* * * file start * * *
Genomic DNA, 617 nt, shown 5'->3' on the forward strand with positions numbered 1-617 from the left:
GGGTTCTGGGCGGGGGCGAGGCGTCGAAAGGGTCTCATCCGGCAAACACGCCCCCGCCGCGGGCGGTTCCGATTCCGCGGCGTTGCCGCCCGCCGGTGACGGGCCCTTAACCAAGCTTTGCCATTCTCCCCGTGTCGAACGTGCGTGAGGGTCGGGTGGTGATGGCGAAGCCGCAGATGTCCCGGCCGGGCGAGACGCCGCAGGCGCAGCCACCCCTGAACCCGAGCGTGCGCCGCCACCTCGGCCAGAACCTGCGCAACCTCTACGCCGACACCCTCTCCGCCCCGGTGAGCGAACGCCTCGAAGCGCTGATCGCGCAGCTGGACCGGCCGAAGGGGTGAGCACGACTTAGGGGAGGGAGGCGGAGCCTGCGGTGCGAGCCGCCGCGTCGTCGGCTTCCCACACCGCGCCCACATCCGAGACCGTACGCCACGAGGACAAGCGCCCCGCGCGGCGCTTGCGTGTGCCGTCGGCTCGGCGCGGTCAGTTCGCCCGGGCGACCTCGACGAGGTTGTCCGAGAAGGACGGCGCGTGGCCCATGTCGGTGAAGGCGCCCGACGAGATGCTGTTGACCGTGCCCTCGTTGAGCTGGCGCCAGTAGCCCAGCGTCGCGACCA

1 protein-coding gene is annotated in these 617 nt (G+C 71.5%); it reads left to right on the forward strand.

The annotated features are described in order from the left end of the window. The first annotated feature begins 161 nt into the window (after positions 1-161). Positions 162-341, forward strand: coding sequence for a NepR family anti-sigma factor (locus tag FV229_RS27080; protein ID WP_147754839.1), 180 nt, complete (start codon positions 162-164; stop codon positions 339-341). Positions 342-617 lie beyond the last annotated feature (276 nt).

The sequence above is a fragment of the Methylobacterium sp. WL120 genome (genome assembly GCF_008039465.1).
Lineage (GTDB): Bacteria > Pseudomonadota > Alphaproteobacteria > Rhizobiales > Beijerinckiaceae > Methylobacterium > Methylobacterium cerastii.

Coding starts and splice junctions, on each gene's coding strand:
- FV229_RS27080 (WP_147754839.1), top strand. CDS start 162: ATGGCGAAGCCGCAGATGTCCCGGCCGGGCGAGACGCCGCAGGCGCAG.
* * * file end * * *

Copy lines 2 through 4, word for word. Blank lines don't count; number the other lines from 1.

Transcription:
GGGTTCTGGGCGGGGGCGAGGCGTCGAAAGGGTCTCATCCGGCAAACACGCCCCCGCCGCGGGCGGTTCCGATTCCGCGGCGTTGCCGCCCGCCGGTGACGGGCCCTTAACCAAGCTTTGCCATTCTCCCCGTGTCGAACGTGCGTGAGGGTCGGGTGGTGATGGCGAAGCCGCAGATGTCCCGGCCGGGCGAGACGCCGCAGGCGCAGCCACCCCTGAACCCGAGCGTGCGCCGCCACCTCGGCCAGAACCTGCGCAACCTCTACGCCGACACCCTCTCCGCCCCGGTGAGCGAACGCCTCGAAGCGCTGATCGCGCAGCTGGACCGGCCGAAGGGGTGAGCACGACTTAGGGGAGGGAGGCGGAGCCTGCGGTGCGAGCCGCCGCGTCGTCGGCTTCCCACACCGCGCCCACATCCGAGACCGTACGCCACGAGGACAAGCGCCCCGCGCGGCGCTTGCGTGTGCCGTCGGCTCGGCGCGGTCAGTTCGCCCGGGCGACCTCGACGAGGTTGTCCGAGAAGGACGGCGCGTGGCCCATGTCGGTGAAGGCGCCCGACGAGATGCTGTTGACCGTGCCCTCGTTGAGCTGGCGCCAGTAGCCCAGCGTCGCGACCA

1 protein-coding gene is annotated in these 617 nt (G+C 71.5%); it reads left to right on the forward strand.

The annotated features are described in order from the left end of the window. The first annotated feature begins 161 nt into the window (after positions 1-161). Positions 162-341, forward strand: coding sequence for a NepR family anti-sigma factor (locus tag FV229_RS27080; protein ID WP_147754839.1), 180 nt, complete (start codon positions 162-164; stop codon positions 339-341). Positions 342-617 lie beyond the last annotated feature (276 nt).